We welcome comments that advance the story through relevant opinion, anecdotes, links and data. If you see a comment that you believe is irrelevant or inappropriate, you can flag it to our editors by using the report abuse links. Views expressed in the comments do not represent those of Reuters. For more information on our comment policy, see http://blogs.reuters.com/fulldisclosure/2010/09/27/toward-a-more-thoughtful-conversation-on-stories/

The National Center on Addiction and Substance Abuse agrees that automatic reporting of Neonatal Abstinence Syndrome to child protective services agencies is not the right response to dealing with addiction and substance use by pregnant and postpartum women. Involving CPS for the sole reason that a mother is drinking or using drugs can do more harm than good for children. First, the threat of punishment causes women to avoid prenatal care and addiction treatment, dramatically increasing the risk of harm for mothers and babies. Second, removing the child often leads to poorer outcomes than offering services that can help keep families healthy and intact. The use of a punitive approach like mandatory reporting also erodes trust between the provider and patient. If we want to improve outcomes for these children, we must expand access to addiction treatment and social supports for women in the pre-conception, prenatal, and postpartum stages. Addiction treatment should be a standard part of prenatal care; unfortunately, treatment options for pregnant women are extremely limited. This includes access to methadone and buprenorphine, which, as the author points out, are appropriate treatments for pregnant women with opioid addiction. Providing treatment and support in prenatal care and postpartum can help keep families together and promote the best outcomes for mother and child alike.

Posted by mconley | Report as abusive

Number of Cases per 100,000 children in the United States. The National Center on Child Abuse and Neglect (NCCAN) in Washington D. C. reports:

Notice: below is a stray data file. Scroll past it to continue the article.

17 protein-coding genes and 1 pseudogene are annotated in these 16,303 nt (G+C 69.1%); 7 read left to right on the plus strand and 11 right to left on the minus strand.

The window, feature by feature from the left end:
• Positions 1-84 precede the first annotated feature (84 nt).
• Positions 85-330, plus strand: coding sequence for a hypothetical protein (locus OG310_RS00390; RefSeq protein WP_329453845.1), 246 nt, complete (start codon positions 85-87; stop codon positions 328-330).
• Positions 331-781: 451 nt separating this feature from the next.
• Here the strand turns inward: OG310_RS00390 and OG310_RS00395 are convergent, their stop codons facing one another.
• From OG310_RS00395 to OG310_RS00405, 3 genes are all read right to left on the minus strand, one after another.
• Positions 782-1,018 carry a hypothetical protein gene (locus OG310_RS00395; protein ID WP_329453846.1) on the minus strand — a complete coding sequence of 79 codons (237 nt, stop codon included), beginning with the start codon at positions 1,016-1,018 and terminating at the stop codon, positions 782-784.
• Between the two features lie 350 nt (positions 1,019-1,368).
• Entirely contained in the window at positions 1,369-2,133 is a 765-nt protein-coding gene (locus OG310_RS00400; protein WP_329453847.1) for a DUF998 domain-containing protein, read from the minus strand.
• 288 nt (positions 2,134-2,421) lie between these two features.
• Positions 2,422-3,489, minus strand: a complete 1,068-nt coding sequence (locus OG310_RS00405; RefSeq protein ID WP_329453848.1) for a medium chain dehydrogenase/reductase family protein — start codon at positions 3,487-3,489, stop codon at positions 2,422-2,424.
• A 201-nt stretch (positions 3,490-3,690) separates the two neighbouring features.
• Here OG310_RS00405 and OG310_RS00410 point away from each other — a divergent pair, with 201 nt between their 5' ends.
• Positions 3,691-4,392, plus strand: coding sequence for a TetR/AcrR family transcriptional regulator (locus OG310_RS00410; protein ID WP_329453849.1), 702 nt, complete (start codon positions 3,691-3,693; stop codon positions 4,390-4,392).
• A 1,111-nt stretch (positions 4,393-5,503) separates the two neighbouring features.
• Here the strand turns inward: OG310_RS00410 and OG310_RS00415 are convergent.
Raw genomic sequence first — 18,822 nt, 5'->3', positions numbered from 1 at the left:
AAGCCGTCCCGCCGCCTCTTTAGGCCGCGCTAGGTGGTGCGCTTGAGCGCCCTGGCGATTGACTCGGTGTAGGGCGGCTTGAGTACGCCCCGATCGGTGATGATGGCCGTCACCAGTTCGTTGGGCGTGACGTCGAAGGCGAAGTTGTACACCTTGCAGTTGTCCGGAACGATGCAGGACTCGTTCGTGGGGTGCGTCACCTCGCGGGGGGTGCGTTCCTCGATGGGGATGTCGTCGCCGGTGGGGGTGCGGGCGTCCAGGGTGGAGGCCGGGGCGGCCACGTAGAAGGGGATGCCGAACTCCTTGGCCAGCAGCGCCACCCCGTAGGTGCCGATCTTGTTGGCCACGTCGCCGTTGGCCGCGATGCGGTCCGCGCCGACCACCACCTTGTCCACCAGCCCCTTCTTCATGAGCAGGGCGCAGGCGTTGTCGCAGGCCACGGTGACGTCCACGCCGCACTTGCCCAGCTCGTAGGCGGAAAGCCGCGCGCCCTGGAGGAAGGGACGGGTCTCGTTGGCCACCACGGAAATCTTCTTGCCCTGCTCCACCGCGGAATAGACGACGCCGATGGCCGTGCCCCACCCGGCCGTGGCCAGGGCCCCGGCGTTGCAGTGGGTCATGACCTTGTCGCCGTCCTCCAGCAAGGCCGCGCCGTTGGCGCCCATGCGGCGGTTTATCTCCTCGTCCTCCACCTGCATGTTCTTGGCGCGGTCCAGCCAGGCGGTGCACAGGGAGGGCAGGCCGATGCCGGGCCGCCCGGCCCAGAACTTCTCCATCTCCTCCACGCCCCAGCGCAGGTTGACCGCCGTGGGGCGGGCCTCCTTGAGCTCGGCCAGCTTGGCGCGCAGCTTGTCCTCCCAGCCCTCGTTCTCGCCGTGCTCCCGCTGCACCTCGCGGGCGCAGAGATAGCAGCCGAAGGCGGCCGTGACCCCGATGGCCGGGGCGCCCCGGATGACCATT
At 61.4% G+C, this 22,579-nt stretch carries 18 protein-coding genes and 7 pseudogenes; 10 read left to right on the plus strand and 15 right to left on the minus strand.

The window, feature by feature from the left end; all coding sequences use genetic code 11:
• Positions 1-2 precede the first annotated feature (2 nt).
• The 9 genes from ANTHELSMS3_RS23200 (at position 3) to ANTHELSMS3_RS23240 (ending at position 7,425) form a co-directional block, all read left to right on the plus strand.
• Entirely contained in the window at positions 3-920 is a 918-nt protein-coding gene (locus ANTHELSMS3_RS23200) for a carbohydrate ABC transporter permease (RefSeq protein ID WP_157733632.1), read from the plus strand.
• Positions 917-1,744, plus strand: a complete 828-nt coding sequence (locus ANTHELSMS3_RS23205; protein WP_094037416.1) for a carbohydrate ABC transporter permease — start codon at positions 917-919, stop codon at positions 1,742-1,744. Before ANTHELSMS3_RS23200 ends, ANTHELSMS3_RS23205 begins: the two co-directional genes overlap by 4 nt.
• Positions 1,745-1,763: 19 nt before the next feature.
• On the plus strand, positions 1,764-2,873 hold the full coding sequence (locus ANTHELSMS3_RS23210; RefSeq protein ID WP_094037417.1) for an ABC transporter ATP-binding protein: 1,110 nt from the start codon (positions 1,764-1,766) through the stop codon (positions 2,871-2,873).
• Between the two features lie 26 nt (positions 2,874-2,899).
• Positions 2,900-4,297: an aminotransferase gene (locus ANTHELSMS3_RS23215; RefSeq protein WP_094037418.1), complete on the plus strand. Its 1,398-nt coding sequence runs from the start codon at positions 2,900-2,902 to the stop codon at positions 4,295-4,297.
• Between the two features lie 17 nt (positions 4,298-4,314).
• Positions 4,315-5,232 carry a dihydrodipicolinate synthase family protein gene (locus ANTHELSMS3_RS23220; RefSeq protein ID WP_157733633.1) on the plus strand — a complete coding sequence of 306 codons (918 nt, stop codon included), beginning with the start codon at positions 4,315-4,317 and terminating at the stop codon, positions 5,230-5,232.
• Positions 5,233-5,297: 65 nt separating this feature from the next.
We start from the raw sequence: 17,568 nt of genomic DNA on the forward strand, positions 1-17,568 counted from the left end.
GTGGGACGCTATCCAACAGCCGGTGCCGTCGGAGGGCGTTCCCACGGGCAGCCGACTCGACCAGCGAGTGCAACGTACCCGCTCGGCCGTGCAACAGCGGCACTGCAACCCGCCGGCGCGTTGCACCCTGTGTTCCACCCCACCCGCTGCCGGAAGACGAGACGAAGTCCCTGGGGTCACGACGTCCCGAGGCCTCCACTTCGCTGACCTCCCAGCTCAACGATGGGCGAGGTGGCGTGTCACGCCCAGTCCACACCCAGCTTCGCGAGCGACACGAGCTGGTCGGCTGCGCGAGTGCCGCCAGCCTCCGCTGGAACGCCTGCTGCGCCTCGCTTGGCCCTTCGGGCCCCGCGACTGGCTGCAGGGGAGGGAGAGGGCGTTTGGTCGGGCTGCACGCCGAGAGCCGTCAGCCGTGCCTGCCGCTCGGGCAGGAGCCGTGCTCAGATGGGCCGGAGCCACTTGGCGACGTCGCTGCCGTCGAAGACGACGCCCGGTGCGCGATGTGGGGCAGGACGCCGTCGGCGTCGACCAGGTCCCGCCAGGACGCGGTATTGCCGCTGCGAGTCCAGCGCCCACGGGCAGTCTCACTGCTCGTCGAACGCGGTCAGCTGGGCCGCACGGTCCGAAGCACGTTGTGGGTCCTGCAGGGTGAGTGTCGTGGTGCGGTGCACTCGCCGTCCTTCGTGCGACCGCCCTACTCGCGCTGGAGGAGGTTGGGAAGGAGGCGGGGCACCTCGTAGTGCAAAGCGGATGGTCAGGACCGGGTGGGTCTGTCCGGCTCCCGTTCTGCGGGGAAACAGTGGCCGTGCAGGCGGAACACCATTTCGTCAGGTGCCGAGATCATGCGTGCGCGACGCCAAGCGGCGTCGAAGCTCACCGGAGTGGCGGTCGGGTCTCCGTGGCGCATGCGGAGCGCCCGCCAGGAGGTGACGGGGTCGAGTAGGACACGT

Children in CPS custody: Physical Abuse (160)
Children in Parent’s custody: Physical Abuse (59)
Children in CPS custody: Sexual Abuse (112)
Children in Parent’s custody: Sexual Abuse (13)
Children in CPS custody: Neglect (410)
Children in Parent’s custody: Neglect (241)
Children in CPS custody: Medical Neglect (14)
Children in Parent’s custody: Medical Neglect (12)
Children in CPS custody: Child deaths (6.4)
Children in Parent’s custody: Child deaths (1.5)

Posted by MalindaS | Report as abusive

I have posted two comments to this article attempting to give voice/another perspective to a silenced, massive group of parents and their children, we as court watchers and child advocates have been working with, for over 20 years… Neither of my statements have passed the Reuters gatekeepers.

Only one comment on this important article, on Reuter’s comment page? Seriously? There are 500,000 children in the foster care/group homes/on their way to forced adoptions scams in this country. The problem has reached the tipping point…critical mass…with angry, non offending, law abiding families losing their children to the state on very thin evidence and too often, NO evidence that parents have done any harm, to their children… and you only have one comment? This is a multi billion dollar child custody industry that rivals the defense budget… and deserves a deep looking into by the main stream press.

I laid out a chart from a report by The National Center on Child Abuse and Neglect (NCCAN) in Washington D. C. showing clearly the relative harm to children in the hands of the state vs.their own homes. NOT posted here. Why?

Posted by MalindaS | Report as abusive